Celebrating St. Patrick's Day

March 4, 2013

St. Patrick's Day is coming--only 13 more days! Americans seem to love St. Patrick’s day – dressing in green, watching parades, and drinking green beer. However, few actually know the reason behind the annual March 17th holiday. St. Patrick’s Day has been celebrated in Ireland for over 1,000 years, originally as a religious feast day to commemorate the death of St. Patrick – the patron saint of Ireland. No one is sure of the exact date of the first St. Patrick’s Day celebration in America, but the tradition began when Irish soldiers serving in America introduced the country to the holiday during the revolutionary war. As more and more Irish people immigrated to America over the centuries following the Revolutionary War, the popularity of St. Patrick’s Day grew.  Today, St. Patrick’s Day has become an opportunity not only to celebrate St. Patrick himself, but also to promote and remember the very unique culture of Ireland throughout the world.

One of the very important traditions of St. Patrick’s Day is eating and drinking! Irish cuisine is very distinct and reflective of the natural resources of the Irish landscape and the customs of the people that live there. If you are planning to celebrate St. Patrick’s Day this year, why not do it properly? Your menu can help celebrate Ireland as much as your green decorations and Celtic music. Below are five different recipes that offer a fresh look at traditional, authentic Irish cuisine. They are perfect for a St. Patrick’s Day party -- easy to make and easy to eat!

Soda Bread Grilled Cheese BitesIrish Soda Bread | CHEFS Mix

This recipe uses traditional Irish soda bread and Irish cheddar cheese. Soda bread became a staple in many Irish homes in the 19th century. When baking soda was invented, Irish people began to use it instead of yeast to leaven their bread, because it was cheaper and easier to come by than yeast. What resulted was a slightly sour, dense and crusty bread. Below is a recipe for grilled cheese using this delicious Irish bread.
Serves 10-12

Soda Bread

3 ¼ cups all-purpose flour

1 teaspoon baking soda

¾ teaspoon salt

1.5 cups buttermilk

2 tablespoons unsalted butter/ melted

  1. Preheat the oven to 375 degrees.
  2. Combine flour, baking soda, and salt in a large mixing bowl. Create a well in the center of the dry mixture.
  3. Add buttermilk. Mix well with hands, until the dough is soft, but not too wet.
  4. Remove dough from bowl and place on flat, floured surface. Knead for one minute.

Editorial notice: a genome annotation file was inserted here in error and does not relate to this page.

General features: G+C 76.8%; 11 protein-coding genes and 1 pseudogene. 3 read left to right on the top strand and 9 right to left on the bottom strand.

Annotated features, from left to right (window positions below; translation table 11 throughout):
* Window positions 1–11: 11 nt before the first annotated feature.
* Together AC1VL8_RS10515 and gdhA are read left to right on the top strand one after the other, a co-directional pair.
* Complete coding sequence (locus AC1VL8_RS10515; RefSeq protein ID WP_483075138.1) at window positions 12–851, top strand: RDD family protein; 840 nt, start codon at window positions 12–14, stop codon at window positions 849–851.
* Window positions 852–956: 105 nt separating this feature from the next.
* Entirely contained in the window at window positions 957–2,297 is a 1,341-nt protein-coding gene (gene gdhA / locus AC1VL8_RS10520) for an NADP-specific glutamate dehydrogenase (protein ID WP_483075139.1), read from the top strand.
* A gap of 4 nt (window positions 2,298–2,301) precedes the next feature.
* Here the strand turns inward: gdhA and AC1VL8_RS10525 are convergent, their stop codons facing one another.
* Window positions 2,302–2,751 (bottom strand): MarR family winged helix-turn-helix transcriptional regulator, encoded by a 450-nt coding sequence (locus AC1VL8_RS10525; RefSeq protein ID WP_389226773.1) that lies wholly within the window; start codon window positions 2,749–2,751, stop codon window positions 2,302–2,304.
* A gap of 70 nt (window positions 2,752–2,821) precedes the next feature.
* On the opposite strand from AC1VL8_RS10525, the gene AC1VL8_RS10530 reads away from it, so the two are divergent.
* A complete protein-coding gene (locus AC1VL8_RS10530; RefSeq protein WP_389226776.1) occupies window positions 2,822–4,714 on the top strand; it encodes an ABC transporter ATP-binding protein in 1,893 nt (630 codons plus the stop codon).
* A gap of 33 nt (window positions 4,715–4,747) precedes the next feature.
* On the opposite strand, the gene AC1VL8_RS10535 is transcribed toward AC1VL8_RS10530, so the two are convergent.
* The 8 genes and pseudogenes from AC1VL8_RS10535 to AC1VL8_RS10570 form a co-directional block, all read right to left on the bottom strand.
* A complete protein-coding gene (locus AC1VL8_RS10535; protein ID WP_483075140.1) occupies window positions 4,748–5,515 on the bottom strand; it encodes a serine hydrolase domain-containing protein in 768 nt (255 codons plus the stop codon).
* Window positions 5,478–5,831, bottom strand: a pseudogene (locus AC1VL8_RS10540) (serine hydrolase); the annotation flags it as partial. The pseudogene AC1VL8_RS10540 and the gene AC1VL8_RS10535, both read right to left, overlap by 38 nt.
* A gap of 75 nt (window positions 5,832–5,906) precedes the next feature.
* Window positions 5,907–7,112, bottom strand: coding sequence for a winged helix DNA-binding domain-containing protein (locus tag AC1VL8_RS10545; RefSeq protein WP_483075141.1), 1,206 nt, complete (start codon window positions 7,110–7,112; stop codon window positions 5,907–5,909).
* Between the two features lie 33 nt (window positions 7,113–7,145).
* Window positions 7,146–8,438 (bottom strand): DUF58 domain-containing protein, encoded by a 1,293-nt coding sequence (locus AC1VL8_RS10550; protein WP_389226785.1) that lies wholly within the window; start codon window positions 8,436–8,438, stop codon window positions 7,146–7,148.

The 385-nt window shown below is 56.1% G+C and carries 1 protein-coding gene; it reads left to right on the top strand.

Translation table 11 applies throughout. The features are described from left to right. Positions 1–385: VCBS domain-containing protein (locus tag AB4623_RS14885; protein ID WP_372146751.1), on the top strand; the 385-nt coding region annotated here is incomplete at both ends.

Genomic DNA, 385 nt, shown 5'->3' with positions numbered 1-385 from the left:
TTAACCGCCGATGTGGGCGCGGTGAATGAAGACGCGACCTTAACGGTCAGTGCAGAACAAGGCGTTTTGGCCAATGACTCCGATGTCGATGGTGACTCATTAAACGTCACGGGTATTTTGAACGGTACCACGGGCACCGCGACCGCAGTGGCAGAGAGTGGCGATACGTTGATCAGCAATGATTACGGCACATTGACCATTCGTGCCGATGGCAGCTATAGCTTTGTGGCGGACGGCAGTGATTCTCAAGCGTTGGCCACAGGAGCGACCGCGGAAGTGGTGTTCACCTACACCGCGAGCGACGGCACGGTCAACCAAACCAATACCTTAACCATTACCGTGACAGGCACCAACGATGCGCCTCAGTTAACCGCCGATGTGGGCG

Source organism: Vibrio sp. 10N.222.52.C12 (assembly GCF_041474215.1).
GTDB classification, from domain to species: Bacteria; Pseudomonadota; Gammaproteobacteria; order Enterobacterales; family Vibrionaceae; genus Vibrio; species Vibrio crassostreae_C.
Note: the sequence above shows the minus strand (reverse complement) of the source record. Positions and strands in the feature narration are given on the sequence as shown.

5. Shape dough into an oval, about 1.5 inches deep.
  6. With a serrated knife, cut an  “X” across the top.
  7. Place on a lightly greased baking sheet, and bake in the oven for 45 minutes.
  8. Remove bread from baking sheet to cool.

Grilled Cheese

8 slices Irish Cheddar Cheese

½ cup butter, divided

  1. Using serrated bread knife, cut slightly cooled soda bread into 8 slices.
  2. Spread slices out onto flat counter or table, into 2 rows of 4 slices.
  3. Top one row of bread slices with two slices of Irish cheddar cheese, covering as much of bread surface as possible.
  4. Top the bread and cheese stack with another slice of bread. Lightly butter the top of the top slice of bread.
  5. Heat 1 tablespoon of butter in large skillet.
  6. Place two sandwiches, buttered side up in skillet. Sear until golden brown (approximately 3 minutes).
  7. Using spatula, flip sandwich so buttered side is face down. Allow second side to sear (approximately 3 minutes).
  8. Remove from heat, and add 1 more tablespoon of butter to skillet.
  9. Repeat with remaining to sandwiches.
  10. Cut 4 sandwiches into quarters. Serve immediately.

Colcannon Potato SkinsColcannon Potato Skins | CHEFS Mix

Colcannon is a traditional Irish dish made from Potatoes and Kale – two of Ireland’s most plentiful crops. It is warm and hearty, perfect for Ireland’s cold climate. Historically, Colcannon was made on Halloween, and adults would hide a coin inside the mash for children to find. This recipe is a play on the traditional party snack – potato skins – using Colcannon for the stuffing.

Serves 12-14

7 russet potatoes

1 bunch curly kale, stemmed and cut in chiffonade

1 leek, light green and white parts only, diced

1 cup of milk

4 tablespoons unsalted butter

¼ tablespoon nutmeg

6 ounces bacon, fried crisp and crumbled

Salt, to taste

  1. Preheat oven to 350 degrees.
  2. Roast potatoes on a banking sheet until tender (approximately 1 hour).
  3. When the potatoes are cool enough to touch, cut in half with serrated knife.
  4. Using a melon baller, carefully remove potato guts. Run guts through a ricer and place into a mixing bowl. Place skins on a lightly greased baking sheet.
  5. Preheat the broiler.